As the only person running the business, how would you describe what your role is?
Hmmm, not sure I would have a title as I do everything.
Literally chief cook and bottle washer?
Exactly. Shopping, preparing and cooking the food, boxing it up, delivering the hampers, washing all the crockery on its return, creating all the menus etc. Along with all the marketing and admin side of the business of course. Setting up a business has been a fun new experience with so many elements to consider.
Who did you use for your branding?
I had many meetings with Rachel Bone, the artist who designed my logo. She is one of the most patient people in the world and carefully made the tiny edits that I asked for. I gave her a selection of cup photos and a mood board of ideas. She hand painted the cup at the centre of my logo so that it is totally unique for my business.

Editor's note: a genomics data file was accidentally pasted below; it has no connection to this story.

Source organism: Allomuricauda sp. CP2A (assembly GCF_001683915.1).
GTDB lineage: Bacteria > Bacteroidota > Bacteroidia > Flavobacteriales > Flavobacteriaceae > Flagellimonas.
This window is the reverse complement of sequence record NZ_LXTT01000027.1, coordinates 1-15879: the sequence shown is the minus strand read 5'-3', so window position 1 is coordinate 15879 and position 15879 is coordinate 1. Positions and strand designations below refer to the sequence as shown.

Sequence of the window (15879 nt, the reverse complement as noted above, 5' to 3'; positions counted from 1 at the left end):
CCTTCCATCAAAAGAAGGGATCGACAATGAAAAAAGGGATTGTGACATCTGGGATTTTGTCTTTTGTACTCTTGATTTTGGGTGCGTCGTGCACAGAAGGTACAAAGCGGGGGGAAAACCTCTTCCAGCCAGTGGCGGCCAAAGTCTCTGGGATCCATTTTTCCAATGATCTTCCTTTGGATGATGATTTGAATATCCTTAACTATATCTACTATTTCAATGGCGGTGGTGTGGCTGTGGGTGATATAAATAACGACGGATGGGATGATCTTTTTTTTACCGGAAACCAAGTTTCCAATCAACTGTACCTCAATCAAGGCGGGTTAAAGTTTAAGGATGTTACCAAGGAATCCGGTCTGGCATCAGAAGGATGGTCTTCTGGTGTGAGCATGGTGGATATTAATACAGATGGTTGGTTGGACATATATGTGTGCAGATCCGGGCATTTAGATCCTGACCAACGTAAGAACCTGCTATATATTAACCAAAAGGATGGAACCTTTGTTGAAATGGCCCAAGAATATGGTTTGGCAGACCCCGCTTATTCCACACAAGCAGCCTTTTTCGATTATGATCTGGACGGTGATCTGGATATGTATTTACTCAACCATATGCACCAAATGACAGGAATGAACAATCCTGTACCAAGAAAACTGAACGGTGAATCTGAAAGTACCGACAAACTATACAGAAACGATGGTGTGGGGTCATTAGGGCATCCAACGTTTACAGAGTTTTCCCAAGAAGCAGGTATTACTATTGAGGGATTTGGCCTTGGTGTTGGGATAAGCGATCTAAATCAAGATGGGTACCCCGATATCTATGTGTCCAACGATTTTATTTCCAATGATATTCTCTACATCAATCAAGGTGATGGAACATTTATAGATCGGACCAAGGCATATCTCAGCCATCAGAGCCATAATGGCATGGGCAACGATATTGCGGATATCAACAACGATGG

You also have some clothing with your branding on I believe?
Once I had the logo I went to Branditright who did a fantastic job of making an embroidery of the logo for my overalls. When I get ready to work in the kitchen I feel proud of the teamwork that has gone into my logo.
I have also tried to be as environmentally aware in all of my decisions. When choosing my packaging I have been careful to make sure that it can be recycled whilst still being robust enough to transport. My wicker hampers and bone china are previously owned so it’s great that they are being recycled and enjoyed for years to come. I am always aware of minimising food waste and reducing food miles. Cooking foods that are seasonal and local helps to achieve that.
You’re quite active on Social media?
Yes, Instagram and Facebook are really my shop front and the way that I communicate with my customers.
How about your Website?
That’s being worked on as we speak. I’ve had the domain name for around five years, so the business idea is one that has been brewing for a while. Now that I’m trading and have a following on social media, it’s time to get the website up and running.